- Turkey is a good source of protein — Protein supports the immune system, provides energy, and aids in tissue repair for your pet pal.
- White meat turkey is easy for dogs to digest — White meat turkey is a lean, highly digestible protein source.
- Even treat time can have health benefits — Instead of being packed with fillers and artificial ingredients, turkey is a snack that tastes delicious (and is healthy, too).
As long as it’s cooked properly, plain turkey is a fantastic treat that you and your pup can enjoy together. The key word here is plain. To avoid potential health hazards, it’s important to only feed your dog turkey that’s skinless, boneless, and fat-free.
Like any treat, turkey should be given sparingly and shouldn’t make up more than 10% of your dog’s total diet .
How to safely feed your dog turkey
Turkey is a safe, healthy source of protein for dogs when it’s prepared without seasoning and fats like butter and oil. It’s actually a primary ingredient in several commercial dog food formulas, often chosen for its rich stores of essential vitamins and minerals.
Here are a few tips to keep your furry friend as safe as possible during turkey treat time:
Be on the lookout for turkey bones
Turkey bones splinter easily because of their brittle texture and small size, making them very dangerous for your dog.
Vets advise pet parents to refrain from feeding their dog any kind of cooked bones to eliminate potential choking hazards and intestinal blockages and punctures, all of which can be life-threatening.
🚨Always remove the bones from any turkey meat you feed your dog.
Make sure it’s fully cooked
You might think that dogs’ stomachs are better equipped to handle raw meats than our own, but that’s not necessarily true.
Raw turkey of any kind puts your dog at risk of coming into contact with harmful bacteria such as campylobacter, E. coli, and salmonella. Before feeding your pet turkey, make sure that it’s fully cooked — reaching an internal temperature of 165℉.
Pass on pepper and other seasonings
As scrumptious as that fried Thanksgiving turkey breast tastes to you, added oils can give your dog an upset stomach and lead to long-term health problems like pancreatitis. Plus, common turkey additives like onions and garlic are also toxic to dogs, so steering clear of table scraps is best.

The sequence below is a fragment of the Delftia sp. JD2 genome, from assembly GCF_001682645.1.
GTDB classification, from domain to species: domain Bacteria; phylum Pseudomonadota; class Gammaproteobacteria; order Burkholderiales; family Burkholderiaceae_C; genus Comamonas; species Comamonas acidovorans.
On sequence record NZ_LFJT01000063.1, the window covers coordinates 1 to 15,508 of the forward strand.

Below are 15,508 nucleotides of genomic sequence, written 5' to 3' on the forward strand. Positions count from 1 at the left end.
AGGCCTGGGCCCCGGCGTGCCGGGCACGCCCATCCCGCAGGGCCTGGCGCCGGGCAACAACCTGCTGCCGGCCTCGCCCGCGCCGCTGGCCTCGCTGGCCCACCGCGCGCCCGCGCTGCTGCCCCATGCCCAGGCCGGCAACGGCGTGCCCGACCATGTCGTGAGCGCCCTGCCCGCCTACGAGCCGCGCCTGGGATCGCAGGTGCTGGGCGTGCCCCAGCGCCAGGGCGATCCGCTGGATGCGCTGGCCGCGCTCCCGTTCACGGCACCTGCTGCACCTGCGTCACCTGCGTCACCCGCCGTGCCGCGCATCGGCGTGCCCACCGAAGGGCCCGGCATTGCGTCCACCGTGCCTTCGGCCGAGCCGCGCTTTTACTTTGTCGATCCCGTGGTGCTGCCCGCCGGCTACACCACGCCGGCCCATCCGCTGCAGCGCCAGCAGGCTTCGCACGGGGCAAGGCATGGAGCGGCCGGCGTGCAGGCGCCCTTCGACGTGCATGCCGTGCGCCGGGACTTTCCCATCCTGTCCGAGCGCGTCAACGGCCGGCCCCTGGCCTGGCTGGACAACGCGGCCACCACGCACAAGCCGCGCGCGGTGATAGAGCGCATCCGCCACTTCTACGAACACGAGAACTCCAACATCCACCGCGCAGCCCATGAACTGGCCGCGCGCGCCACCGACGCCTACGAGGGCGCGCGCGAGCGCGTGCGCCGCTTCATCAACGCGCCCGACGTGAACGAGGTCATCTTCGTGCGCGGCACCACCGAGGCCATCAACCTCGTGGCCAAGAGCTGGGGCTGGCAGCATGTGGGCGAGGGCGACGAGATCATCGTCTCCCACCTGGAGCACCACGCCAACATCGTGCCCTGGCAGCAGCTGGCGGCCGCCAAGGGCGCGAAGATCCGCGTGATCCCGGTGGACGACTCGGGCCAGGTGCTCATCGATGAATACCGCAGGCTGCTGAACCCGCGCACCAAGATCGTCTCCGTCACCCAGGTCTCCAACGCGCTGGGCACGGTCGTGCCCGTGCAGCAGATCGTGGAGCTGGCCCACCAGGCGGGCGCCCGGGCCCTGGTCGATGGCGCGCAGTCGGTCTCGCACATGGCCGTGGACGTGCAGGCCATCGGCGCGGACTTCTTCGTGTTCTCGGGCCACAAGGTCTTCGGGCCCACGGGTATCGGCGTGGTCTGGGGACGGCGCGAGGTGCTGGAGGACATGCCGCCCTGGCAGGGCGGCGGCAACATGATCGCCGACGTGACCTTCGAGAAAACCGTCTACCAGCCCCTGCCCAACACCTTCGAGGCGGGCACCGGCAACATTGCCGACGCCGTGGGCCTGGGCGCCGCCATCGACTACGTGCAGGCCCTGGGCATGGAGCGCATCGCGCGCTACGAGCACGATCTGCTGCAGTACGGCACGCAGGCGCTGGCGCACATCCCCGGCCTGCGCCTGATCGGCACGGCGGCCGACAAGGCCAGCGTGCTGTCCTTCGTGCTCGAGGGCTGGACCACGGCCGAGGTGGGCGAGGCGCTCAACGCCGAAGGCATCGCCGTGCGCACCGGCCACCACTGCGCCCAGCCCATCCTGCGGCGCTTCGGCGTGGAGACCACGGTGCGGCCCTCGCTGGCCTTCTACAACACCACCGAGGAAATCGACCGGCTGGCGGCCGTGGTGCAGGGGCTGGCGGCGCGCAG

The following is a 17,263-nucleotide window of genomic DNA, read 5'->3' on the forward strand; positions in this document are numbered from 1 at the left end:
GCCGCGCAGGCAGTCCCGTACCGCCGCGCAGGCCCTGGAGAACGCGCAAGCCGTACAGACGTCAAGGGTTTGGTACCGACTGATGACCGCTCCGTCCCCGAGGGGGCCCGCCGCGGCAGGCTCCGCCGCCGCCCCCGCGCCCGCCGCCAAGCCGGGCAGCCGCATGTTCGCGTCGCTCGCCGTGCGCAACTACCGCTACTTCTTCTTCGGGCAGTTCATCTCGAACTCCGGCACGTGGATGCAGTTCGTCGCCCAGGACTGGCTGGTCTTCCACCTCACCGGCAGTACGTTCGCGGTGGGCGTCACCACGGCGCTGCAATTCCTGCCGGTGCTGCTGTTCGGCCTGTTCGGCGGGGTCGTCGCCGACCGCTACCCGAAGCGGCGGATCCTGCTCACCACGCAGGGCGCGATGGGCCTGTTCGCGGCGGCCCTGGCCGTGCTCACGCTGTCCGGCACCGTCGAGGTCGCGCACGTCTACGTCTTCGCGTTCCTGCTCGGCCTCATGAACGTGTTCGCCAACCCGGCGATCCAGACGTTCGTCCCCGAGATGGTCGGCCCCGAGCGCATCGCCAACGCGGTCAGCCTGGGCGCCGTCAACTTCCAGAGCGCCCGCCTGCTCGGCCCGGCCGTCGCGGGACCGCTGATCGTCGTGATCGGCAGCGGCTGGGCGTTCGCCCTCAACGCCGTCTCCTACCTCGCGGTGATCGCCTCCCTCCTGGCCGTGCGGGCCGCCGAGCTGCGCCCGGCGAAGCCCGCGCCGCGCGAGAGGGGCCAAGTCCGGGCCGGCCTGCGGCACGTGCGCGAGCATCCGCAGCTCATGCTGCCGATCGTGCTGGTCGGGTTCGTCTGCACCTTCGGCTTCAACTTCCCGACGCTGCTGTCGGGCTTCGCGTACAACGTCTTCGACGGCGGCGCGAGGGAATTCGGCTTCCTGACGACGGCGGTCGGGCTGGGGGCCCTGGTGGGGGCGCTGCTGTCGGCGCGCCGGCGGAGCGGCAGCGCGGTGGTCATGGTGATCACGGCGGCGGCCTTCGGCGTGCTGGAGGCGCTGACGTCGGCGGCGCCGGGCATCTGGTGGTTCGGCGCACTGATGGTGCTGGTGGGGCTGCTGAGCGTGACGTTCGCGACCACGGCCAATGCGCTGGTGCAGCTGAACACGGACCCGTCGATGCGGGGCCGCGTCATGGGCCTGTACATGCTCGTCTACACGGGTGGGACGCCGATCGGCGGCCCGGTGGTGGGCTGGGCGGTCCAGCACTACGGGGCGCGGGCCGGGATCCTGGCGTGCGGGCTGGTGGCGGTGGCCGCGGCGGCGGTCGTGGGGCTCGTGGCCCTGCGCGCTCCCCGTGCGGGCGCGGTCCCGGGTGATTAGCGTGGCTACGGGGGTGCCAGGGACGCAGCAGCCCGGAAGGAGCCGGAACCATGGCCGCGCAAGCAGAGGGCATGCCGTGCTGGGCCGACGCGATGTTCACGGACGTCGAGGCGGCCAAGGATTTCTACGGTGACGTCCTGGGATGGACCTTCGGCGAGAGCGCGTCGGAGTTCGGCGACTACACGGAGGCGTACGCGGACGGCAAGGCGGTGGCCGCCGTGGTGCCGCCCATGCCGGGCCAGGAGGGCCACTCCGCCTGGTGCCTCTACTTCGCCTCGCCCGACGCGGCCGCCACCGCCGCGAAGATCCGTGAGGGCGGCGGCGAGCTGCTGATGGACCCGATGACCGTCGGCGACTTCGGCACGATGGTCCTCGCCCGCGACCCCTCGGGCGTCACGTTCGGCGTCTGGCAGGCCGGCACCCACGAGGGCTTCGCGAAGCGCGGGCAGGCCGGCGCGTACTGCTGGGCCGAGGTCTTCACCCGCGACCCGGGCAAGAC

When it’s treat time, stick to plain, cooked turkey to keep your pet safe. You may prefer a well-seasoned turkey, but we promise your dog won’t know the difference.
Skip the skin
Turkey skin should be avoided as it’s high in fat, which can irritate a dog’s digestive tract and quickly lead to tummy troubles.
This is especially true for puppies, whose stomachs are much more sensitive compared to adult dogs. Consistently feeding your dog fatty foods can also lead to long-term complications, like diabetes, pancreatitis, and heart disease.
Any time you introduce a new food to your dog, it’s best to start with a very small amount to see how they do. If they seem to tolerate plain, cooked turkey meat, you can gradually increase the amount you give them. Just remember: Treats should only make up 10% of your dog’s daily food intake.
👉 Consult a vet before introducing any “people foods” into your dog’s diet.
How much turkey can dogs eat?
Consulting your veterinarian is the best way to determine the ideal amount of turkey you can feed your dog. However, we’ve compiled a table below with quantities that are in the safe range for the average furry friend.
Please use this table as a reference only, noting that your dog might need smaller portions depending on their age and underlying health conditions.
|Breeds in this group
|Extra small (2-20 lbs)
|Half a piece*
|Chihuahuas, pugs, Yorkshire terriers
|Small (21-30 lbs)
|beagles, mini American shepherds
|Medium (31-50 lbs)
|basset hounds, border collies, Siberian huskies
|Large (51-90 lbs)
|Australian shepherds, German shepherds, golden retrievers
|Extra-large (91+ lbs)
|Handful of pieces
|St. Bernards, Bernese mountain dogs, Rottweilers
*Each “piece” equates to a one-inch cube of turkey meat
Health benefits of turkey
Turkey can be a wonderful addition to your pup’s diet. White turkey meat makes an especially healthy snack because it’s a lean, highly digestible protein source that’s packed with nutrients, vitamins, and minerals dogs need to live long, healthy lives. These include:
- Protein. Protein is crucial for your pupper’s overall health. It provides essential compounds like nitrogen, phosphorus, and amino acids that serve as building blocks for healthy hair, skin, nails, muscles, tendons, ligaments, and cartilage.
- B vitamins. Vitamin B12 assists with enzyme function and is beneficial for your dog’s nervous system and intestinal health. Turkey also contains niacin (also known as vitamin B3) and vitamin B6 — an especially important nutrient that supports the nervous system, hormone function, and healthy immune responses.
- Minerals. Turkey contains significant levels of essential minerals like choline, magnesium, potassium, and zinc — all of which are essential to maintaining a dog’s skin and coat; as well as their overall health.
Can dogs eat processed turkey?
While cooked turkey is okay in small portions, you should never give your dog pre-cooked turkey products (like deli meat or turkey bacon). These compounds contain high amounts of salt and artificial preservatives, which can wreak havoc on a dog’s gastrointestinal (GI) system and lead to a host of other health issues.
Lunch meat, turkey bacon, burgers, and smoked turkey products
Grocery store products like turkey lunch meat and smoked turkey are packed with sodium and seasonings that are toxic to dogs, including garlic and onions.